Ohio State earns the 2012 National Diversion Rate title
The Ohio State University was recently named the Diversion Rate Champion for the 2012 Game Day Challenge, a national stadium recycling competition. From September through November, 79 schools competed to divert the most football game day waste.
Ohio State first achieved "Zero Waste," defined as diverting 90 percent or more of materials from landfills by recycling and composting, on Oct. 20 at the Purdue game. The rate continued to climb, reaching a record 98.2 percent diversion rate Nov. 3 vs. Illinois and sustaining that level with a 97.4 percent diversion rate Nov. 24 for the Michigan game. The diversion rate from the Illinois game is one of the highest ever achieved at a sporting venue and the highest rate achieved by any collegiate venue during the Game Day Challenge.
"Ohio State is working to be a leader in sustainability, and the best place to start is at home," said Jay Kasey, senior vice president for Administration and Planning at The Ohio State University. "This is proof that when we work together as one university and one community, we can have an impact that goes beyond our borders."
The university was able to achieve and sustain the goal of Zero Waste in part due to its collaboration with the Ohio Department of Rehabilitation and Correction (ODRC) and The Vera Institute of Justice. As part of a program to support green and sustainable programs at ODRC, the Southeastern Correctional Institution offered to sort the recycling gathered at the games. The partnership greatly improved Ohio State’s sorting and reporting capabilities.
"The Vera Institute of Justice's Ohio Green Prison Project and ODRC heard about Zero Waste at Ohio Stadium and realized that there might be a synergy between our programs," said Jenny Hildebrand, Energy Conservation & Sustainability administrator, ODRC. "We were able to offer Ohio State the ability to recycle and compost more of their game day materials and provide precise records of diversion. In addition, revenue from the sale of the recyclables funds many of ODRC's other conservation initiatives and reduces our burden on the taxpayer."
Ohio State and ODRC plan to continue to develop the partnership to achieve a full season of Zero Waste for the 2013 football season and beyond, while supporting ODRC's Ohio Green Prisons project.
"Sustainability is collaborative by nature and this program is a true testament to what you can do when you have partnerships across campus and in the community," said Don Patko, associate director, facilities, Ohio State Department of Athletics. "The Zero Waste at Ohio Stadium program could not have reached this goal without the support of our partners and we truly appreciate all of their efforts."
About The Ohio State University
Founded in 1870, The Ohio State University is a world-class public research university and the leading comprehensive teaching and research institution in the state of Ohio. With more than 63,000 students (including 56,000 in Columbus), a major medical center, 14 colleges, 80 centers, and 175 majors, the university offers its students tremendous breadth and depth of opportunity in the liberal arts, the sciences and the professions.
About the Ohio Department of Rehabilitation and Correction
The Mid-Ohio Regional Planning Commission awarded the Southeastern Correctional Institution (SCI) with the Green Collaborative Achievement Award for its collaboration between staff, inmates, and partners to divert 336 tons of waste from the landfill every year. Sgt. Dan Kinsel, who manages SCI’s Recycling Center, recently received the Governor’s Award for Employee Excellence for his exemplary work establishing the facility’s waste management system.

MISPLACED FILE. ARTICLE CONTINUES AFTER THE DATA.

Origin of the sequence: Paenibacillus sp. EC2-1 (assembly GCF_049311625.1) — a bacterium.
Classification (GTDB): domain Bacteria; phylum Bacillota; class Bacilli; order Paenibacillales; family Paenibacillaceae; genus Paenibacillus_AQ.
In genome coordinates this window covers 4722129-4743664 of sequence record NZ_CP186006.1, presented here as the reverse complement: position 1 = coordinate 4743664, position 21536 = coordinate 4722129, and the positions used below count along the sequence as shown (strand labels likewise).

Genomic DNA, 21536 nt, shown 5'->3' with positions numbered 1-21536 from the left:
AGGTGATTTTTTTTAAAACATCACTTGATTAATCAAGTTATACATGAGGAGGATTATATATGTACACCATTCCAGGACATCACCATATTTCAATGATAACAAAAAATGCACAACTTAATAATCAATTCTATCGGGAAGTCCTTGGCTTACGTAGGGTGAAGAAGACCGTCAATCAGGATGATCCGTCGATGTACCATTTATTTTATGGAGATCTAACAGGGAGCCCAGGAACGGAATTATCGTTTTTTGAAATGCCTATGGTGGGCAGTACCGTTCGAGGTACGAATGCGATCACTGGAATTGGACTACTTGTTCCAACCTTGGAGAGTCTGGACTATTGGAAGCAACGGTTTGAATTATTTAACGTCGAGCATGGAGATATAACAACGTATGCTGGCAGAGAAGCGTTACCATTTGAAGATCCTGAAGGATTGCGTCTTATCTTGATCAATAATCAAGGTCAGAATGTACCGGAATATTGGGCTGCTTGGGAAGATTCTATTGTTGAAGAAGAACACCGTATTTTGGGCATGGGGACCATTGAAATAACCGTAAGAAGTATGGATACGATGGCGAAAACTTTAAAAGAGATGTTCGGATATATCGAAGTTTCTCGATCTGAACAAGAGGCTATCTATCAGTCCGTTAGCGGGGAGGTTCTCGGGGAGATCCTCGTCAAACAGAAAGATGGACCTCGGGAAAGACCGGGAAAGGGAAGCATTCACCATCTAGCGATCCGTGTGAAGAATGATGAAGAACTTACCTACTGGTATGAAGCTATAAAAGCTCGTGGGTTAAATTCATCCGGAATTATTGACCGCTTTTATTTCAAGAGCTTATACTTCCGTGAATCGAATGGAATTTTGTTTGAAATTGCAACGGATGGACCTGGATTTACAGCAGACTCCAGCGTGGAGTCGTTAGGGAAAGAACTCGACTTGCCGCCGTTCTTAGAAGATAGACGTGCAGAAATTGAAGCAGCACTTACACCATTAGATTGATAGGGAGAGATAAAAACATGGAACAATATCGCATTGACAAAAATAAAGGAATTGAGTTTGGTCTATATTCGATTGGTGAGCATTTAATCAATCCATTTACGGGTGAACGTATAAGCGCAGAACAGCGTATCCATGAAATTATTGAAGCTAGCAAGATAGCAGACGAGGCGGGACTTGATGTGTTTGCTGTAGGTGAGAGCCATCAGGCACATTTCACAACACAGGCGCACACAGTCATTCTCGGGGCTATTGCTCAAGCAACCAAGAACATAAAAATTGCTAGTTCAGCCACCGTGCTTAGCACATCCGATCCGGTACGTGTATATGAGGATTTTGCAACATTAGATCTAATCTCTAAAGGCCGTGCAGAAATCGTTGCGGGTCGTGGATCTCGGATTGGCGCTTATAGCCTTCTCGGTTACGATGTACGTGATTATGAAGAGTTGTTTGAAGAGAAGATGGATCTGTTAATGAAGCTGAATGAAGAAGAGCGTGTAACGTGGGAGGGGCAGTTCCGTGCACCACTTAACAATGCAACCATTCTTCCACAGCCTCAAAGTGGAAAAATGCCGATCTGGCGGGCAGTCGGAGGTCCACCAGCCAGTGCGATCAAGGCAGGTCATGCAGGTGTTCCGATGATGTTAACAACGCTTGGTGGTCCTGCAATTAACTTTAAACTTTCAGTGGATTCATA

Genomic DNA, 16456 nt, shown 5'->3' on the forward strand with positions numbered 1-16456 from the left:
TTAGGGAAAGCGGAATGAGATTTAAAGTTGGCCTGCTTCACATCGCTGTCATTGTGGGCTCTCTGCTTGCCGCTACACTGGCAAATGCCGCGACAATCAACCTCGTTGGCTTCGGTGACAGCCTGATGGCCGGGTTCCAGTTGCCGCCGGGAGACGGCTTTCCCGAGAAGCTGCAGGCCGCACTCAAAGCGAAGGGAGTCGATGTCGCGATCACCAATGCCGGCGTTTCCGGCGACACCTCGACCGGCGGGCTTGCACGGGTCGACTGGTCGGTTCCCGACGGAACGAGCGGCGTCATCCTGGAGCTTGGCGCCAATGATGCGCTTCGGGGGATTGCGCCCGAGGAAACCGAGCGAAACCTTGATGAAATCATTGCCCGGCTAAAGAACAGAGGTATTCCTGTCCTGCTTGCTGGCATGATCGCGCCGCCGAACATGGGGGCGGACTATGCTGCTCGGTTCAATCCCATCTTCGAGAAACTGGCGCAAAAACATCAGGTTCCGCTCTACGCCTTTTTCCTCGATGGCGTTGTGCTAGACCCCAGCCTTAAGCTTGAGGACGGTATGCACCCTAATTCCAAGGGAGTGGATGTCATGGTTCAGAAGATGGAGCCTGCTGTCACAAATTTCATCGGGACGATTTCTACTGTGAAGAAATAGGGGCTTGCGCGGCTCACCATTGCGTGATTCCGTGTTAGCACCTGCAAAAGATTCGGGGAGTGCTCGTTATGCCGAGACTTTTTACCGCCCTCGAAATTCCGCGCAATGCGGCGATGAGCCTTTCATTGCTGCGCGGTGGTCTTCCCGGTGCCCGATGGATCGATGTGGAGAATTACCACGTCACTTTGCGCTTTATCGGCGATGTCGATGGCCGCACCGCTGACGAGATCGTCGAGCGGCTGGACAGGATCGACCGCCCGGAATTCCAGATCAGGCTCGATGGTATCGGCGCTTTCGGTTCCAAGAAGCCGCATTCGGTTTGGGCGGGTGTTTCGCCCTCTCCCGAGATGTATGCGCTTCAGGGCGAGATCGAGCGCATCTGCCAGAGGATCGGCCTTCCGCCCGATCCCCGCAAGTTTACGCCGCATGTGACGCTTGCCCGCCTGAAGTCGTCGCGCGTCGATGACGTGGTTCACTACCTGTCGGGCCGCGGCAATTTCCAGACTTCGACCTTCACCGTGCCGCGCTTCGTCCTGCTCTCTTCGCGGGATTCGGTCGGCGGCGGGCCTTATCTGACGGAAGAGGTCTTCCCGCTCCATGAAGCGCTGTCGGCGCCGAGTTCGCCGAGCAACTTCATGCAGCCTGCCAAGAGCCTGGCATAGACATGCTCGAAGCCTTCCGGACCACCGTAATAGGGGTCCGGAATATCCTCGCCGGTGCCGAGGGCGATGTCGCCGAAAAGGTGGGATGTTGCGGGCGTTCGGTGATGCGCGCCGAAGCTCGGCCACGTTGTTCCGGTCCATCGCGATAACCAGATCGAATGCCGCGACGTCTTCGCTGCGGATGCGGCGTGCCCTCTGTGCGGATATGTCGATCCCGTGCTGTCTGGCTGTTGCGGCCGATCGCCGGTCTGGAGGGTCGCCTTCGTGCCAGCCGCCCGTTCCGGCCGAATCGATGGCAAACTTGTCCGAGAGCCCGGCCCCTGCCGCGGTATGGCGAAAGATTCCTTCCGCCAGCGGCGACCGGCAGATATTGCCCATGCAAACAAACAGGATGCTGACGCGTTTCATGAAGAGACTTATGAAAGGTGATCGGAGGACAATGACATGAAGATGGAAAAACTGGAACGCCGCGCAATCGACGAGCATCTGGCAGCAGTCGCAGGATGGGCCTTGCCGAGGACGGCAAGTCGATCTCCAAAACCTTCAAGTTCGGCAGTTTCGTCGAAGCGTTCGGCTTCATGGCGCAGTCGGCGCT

About the Vera Institute of Justice
The Vera Institute of Justice is a national, independent nonprofit that combines expertise in research, demonstration projects, and technical assistance to help leaders in government and civil society improve the systems people rely on for justice and safety. Vera’s Ohio Green Prison Project designs and implements green vocational training and reentry programs that benefit incarcerated individuals and reduce the environmental impact and operating costs of prison systems.
About Zero Waste at Ohio Stadium
Zero Waste refers to diverting 90 percent or more of materials from the landfill by recycling and composting. Items such as food, napkins, paper products and pizza boxes are all diverted from landfills to be composted. After six months to a year, the compost from Ohio Stadium is ready to be applied to soil. In 2012, Ohio State used some of the compost in the planters around the stadium and athletic fields. Items such as plastic, aluminum cans, cardboard and anything else that is not compostable is recycled, significantly reducing the amount of trash that goes to the landfill. Through this innovative program, which is in its second season and is supported by the President and Provost’s Council on Sustainability, Ohio State is setting a new standard for collegiate stadium recycling. Ohio Stadium is now the largest stadium in the country to achieve zero waste. Website: http://go.osu.edu/zerowaste.
Program partners include: Ohio State’s Facilities Operations and Development (FOD) Energy Services and Sustainability Office as well as FOD’s Solid Waste Shop, Ohio State’s Office of Energy and Environment, Ohio State’s Department of Athletics, Sodexo, PSI (formerly ProTeam Solutions), Rumpke, Price Farms Organics, LTD, D&D Cleaning, Alpha Tau Zeta Chapter of FarmHouse International Fraternity, ROTC, the Solid Waste Authority of Central Ohio, Vera Institute of Justice’s Ohio Green Prison Project, and ODRC, including the Southeastern Correctional Institution.